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Driving sustainable growth in European aquaculture – Information Centre – Research & Innovation


A team of EU-funded researchers from 10 countries has developed new recommendations, models and tools for the sustainable growth of European aquaculture. The project’s results will be used to inform decisions about future regulations and licensing.


© Trevor Telfer, 2009

Aquaculture is an area that could have significant economic value to Europe. The EU recognises the sector’s value in its Blue Growth strategy which seeks to harness the untapped potential of the marine and maritime sectors for food production and jobs while focusing on environmental sustainability.

However, a lack of efficient and effective licensing and regulation is hampering the aquaculture sector’s development. This situation is leading to missed opportunities for the production of seafood, much of which is currently imported. It also means that European producers are losing out on export opportunities. Over the years, fish farming has also had its fair share of bad press due to poor practices blamed for, among others, disease in fish stocks and pollution of the environment.

The EU-funded TAPAS project aims to change this by giving government regulators and policymakers the information and tools they need to establish robust, more efficient regulatory frameworks that can lead to the sector’s growth and sustainable development. Project research embraced both the marine and freshwater environments.

‘We structured TAPAS to produce several key outputs, including policy recommendations, predictive environmental models and an aquaculture toolbox for decision-makers,’ says Trevor Telfer, project coordinator from the University of Stirling, United Kingdom. ‘These outcomes are progressive within the project with each building from the other.’

Guidance on licensing

The project began with a review of current legislation and licensing practices for aquaculture across Europe, which involved significant consultation with stakeholders. This led to the drafting of policy and licensing recommendations as well as guidance for governance covering all levels of the industry, from start-ups to well-established companies. The recommendations will be used primarily by government regulators charged with implementing efficient licensing rules.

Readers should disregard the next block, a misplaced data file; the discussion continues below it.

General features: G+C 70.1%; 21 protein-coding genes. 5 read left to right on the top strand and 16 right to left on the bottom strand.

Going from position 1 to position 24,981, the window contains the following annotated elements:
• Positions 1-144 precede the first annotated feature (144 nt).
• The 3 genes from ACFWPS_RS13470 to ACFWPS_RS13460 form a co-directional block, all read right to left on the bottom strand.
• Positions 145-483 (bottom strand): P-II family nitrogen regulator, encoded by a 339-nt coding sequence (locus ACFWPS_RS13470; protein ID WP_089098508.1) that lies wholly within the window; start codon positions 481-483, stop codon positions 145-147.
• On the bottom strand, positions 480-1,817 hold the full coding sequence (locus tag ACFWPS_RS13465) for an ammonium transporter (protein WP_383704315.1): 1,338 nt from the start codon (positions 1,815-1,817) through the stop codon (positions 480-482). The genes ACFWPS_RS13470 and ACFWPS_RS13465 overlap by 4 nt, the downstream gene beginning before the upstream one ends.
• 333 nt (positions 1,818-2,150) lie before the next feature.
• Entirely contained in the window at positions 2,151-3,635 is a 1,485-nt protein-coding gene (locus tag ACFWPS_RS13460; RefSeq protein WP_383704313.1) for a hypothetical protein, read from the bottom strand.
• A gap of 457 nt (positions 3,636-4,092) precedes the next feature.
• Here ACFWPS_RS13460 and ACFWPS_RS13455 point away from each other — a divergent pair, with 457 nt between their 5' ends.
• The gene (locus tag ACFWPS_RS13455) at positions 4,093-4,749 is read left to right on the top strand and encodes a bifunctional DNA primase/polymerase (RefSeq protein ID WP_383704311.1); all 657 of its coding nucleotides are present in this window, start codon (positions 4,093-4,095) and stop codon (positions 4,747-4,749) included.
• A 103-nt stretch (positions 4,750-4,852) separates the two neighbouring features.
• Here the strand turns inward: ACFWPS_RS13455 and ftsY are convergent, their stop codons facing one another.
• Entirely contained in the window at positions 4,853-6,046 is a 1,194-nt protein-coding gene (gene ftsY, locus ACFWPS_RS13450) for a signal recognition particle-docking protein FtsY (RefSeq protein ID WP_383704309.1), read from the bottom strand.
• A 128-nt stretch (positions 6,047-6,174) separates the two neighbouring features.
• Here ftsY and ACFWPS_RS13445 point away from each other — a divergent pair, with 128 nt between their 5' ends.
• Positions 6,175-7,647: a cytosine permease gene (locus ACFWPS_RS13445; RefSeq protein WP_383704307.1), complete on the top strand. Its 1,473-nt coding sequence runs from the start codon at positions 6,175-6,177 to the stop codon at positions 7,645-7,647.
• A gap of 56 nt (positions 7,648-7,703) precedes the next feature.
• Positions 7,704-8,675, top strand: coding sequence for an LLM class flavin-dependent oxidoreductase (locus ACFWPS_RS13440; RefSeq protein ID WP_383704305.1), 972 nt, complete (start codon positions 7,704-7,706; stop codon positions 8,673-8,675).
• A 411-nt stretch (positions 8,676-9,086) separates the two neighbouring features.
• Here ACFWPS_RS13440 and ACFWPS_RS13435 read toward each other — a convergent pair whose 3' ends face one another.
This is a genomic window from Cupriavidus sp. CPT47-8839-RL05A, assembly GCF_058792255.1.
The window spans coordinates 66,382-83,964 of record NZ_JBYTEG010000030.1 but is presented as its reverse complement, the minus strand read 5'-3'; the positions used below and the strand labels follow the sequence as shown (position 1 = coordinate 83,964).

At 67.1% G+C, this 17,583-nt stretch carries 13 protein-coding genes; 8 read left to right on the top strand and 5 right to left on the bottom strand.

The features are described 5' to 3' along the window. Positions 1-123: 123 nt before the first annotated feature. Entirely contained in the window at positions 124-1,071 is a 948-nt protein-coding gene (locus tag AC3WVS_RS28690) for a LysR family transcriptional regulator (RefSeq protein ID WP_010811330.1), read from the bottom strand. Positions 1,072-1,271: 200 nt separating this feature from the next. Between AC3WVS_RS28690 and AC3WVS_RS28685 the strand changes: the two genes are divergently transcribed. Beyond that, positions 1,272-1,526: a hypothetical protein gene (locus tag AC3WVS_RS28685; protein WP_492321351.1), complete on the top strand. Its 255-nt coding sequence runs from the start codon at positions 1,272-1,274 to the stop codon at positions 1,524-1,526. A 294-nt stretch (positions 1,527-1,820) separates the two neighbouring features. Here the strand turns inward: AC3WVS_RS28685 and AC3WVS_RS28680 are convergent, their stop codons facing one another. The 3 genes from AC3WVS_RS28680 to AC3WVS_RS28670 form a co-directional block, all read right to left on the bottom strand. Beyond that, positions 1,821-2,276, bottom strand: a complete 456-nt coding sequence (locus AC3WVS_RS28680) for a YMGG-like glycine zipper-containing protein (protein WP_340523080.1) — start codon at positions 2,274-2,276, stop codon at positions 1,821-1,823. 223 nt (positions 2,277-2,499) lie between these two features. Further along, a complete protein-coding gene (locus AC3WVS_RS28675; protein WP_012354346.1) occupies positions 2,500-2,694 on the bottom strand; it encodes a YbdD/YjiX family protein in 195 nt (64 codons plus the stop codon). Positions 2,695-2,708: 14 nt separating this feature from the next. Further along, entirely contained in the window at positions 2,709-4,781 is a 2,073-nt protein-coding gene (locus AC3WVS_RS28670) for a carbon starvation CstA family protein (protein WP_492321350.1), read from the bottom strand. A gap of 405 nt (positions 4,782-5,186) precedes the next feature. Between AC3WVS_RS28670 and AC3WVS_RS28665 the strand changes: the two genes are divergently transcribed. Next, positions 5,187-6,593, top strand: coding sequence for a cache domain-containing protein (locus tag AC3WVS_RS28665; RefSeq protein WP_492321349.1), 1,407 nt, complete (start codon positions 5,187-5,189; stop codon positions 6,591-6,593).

TAPAS went on to develop predictive environmental models and automated monitoring and data-recording systems based on research across Europe’s aquaculture sector. These innovations have been designed to help implement the project’s policy and licensing recommendations and will be of value to regulators as well as scientists and industry bodies.

The models and monitoring systems cover existing low-tech and high-tech aquaculture production systems. They could also help in the introduction of new systems that may have different regulatory requirements, such as integrated multi-trophic aquaculture (IMTA). In IMTA, by-products such as waste from one species are used as fertiliser or food for another.

Better image

The project’s aquaculture toolbox provides a web-based decision-support framework which can assist in the development of less costly, more transparent and efficient licensing of aquaculture in Europe.

‘The toolbox uses relevant modelling and guidance outputs from the TAPAS project, but also provides links and guidance to enable use of relevant outcomes from other EU projects and sources,’ explains Telfer. ‘The availability of the toolbox, its intuitive design and information will enable a better understanding of aquaculture regulation while also helping to improve the public perception of European aquaculture.’

The TAPAS team is also undertaking training, dissemination and outreach activities with the aim of improving the image of European aquaculture and the uptake of the project results by regulators.


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